Have you ever been mistaken for anyone else?
When I was covering Oxford, I travelled with the team and so I was forever asked for my autograph. More recently, somebody thought I was Kenny Sansom. Not, I should add, the Kenny of old who was Arsenal’s greatest left-back, but the Kenny of now who, like us all, has put on a little poundage.
Most media friendly manager?
So many good managers over the years, particularly in the days when there was a far greater bond and trust between football types and the media. Harry Redknapp has always been very good to me, but I have to say Sir Bobby Robson.
He once threatened to put me in a skip and have me taken back to Ipswich when I went into the team’s dressing room at a reserve game before the FA Cup final in 1978. His reserve manager Bobby Ferguson said I could go in to interview Trevor Whymark, but then said he thought I was a ‘friend!’
Robson gave me both barrels, asking me if I’d pay the player’s wages if he was fined for talking to me. He then winked at this very scared 18-year-old reporter, patted me on the back and always spoke to me after that.
And I cannot forget John Lyall. I was still at school when I interviewed him for the school magazine; he went to the same school – Ilford County High – as me and granted an interview the day before a game. He said then he would always ‘open doors’ as even at 15 I was sure I wanted to be a reporter – and he kept to his word right up until he passed away.
Best ever player?
Denis Law. A genius and a gentleman. Simple as that.
Best ever teams (club and international)?
From a personal note, the Arsenal double-winning side of 1971. Not the most skilful, but a great achievement on a very impressionable 11-year-old.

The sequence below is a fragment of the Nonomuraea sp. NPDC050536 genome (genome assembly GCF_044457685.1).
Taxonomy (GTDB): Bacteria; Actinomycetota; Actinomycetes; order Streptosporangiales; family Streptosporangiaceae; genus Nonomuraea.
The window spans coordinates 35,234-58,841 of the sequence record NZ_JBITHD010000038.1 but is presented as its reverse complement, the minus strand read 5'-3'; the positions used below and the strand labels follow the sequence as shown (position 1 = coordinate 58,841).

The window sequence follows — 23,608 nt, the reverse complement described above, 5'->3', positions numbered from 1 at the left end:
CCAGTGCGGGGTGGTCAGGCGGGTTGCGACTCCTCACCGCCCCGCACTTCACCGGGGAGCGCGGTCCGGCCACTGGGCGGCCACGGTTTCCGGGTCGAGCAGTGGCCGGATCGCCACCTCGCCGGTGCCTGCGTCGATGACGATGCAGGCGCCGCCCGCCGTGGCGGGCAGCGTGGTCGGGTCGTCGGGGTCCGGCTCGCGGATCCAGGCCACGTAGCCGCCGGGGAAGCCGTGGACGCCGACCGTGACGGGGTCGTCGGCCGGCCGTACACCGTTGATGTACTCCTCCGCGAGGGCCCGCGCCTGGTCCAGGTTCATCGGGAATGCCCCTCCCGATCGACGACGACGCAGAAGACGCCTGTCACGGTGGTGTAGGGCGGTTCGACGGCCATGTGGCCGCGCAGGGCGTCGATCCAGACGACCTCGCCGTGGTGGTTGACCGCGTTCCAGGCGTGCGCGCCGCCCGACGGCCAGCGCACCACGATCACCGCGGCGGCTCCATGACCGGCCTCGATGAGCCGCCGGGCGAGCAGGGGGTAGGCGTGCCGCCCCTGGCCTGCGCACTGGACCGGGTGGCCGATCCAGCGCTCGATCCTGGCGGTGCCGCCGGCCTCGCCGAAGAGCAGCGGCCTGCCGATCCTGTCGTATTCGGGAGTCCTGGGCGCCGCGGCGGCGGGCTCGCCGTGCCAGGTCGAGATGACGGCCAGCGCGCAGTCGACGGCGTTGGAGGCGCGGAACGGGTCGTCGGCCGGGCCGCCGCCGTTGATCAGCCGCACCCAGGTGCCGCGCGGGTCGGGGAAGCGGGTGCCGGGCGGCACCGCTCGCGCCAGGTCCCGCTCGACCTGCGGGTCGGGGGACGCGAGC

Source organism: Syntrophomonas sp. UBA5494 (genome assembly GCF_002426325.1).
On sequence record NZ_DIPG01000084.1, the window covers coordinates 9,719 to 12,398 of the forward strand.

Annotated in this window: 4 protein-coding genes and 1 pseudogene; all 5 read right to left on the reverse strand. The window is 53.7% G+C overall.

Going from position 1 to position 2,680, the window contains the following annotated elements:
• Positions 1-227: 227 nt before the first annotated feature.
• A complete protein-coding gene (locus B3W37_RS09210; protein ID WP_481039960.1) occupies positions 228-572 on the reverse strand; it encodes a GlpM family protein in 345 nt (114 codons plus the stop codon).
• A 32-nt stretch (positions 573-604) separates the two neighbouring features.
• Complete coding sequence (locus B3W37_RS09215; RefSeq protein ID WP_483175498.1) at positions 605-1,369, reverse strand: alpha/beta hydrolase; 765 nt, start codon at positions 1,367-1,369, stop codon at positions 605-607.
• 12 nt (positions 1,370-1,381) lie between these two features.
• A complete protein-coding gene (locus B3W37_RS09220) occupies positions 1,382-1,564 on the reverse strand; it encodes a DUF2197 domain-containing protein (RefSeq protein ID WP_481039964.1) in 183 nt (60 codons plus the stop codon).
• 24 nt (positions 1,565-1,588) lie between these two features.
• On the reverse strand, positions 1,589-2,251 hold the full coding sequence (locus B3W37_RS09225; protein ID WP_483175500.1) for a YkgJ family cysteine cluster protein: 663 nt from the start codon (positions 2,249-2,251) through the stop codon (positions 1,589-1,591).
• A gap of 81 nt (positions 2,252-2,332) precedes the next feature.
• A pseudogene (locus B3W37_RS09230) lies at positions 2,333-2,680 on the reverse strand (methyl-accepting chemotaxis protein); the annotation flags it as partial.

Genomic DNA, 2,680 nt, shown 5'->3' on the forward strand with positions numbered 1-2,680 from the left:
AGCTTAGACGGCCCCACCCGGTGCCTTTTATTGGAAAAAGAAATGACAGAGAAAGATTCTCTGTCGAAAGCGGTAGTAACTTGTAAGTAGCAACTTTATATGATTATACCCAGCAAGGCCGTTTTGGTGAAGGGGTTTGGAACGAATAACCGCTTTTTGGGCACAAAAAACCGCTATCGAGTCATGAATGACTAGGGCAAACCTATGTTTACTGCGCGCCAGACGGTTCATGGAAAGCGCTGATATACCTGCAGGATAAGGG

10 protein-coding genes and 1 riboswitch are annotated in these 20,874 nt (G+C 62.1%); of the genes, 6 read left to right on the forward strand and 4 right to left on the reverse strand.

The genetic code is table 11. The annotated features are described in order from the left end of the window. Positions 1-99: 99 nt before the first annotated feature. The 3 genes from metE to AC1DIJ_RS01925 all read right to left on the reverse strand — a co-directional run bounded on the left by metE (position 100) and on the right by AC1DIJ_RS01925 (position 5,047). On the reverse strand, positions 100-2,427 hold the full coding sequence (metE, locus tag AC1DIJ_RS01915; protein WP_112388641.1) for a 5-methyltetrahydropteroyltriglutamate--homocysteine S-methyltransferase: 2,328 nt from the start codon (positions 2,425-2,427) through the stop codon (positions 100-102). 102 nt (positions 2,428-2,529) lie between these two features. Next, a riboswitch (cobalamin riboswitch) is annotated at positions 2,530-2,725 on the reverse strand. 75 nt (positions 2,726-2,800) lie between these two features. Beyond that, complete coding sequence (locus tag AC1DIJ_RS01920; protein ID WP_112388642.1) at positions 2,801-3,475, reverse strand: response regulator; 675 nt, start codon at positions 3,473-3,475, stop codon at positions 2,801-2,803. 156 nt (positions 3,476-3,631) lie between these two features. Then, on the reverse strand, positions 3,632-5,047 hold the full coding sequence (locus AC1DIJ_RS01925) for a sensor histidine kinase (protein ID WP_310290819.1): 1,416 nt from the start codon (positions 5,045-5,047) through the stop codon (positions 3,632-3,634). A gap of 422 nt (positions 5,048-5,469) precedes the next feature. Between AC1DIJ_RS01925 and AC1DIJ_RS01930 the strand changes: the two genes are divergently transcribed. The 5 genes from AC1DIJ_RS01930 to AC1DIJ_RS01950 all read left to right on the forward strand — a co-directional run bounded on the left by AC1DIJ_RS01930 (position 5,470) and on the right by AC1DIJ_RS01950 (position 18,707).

And I have not seen a better performance than Argentina in 2006.
Best pre-match grub?
Luton Town when they were in the old First Division. Long before good food – or any for that matter – was expected, Luton pushed the boat out and the choice was stunning. I remember nibbling on prawns bigger than the press box.
Best meal had on your travels?
Puffin and chips in the main hotel in Torshavn, the capital of the Faroe Islands. Daft choice but it was stunning. Those with me swear they saw a small bird kept flying past the window crying, ‘mummy, where’s my mummy..?’
...and the worst?
A Chicken Kiev in Kiev. It wasn’t chicken – and I had to check I was still in Kiev. Something actually moved on the plate.
Best hotel stayed in?
For pure history, the National in Moscow. I was in room 106 and outside 107 was a plaque claiming Lenin had stayed there [there should be a John Lenin gag there somewhere – Ed]. Incredibly ornate and old charm. Great memories.
...and the worst?
Can’t remember the name, but it was in Kishishev (or Chisinau depending on where you’re from), the capital of Moldova. Wales were playing a World Cup qualifier and we were put in the ‘second best’ hotel. The water in the shower was brown (when it wasn’t grey), the bed had blood stains, the food was non existent and each floor had a people watcher. When you went to your room you got a phone call asking if you required any ‘company’.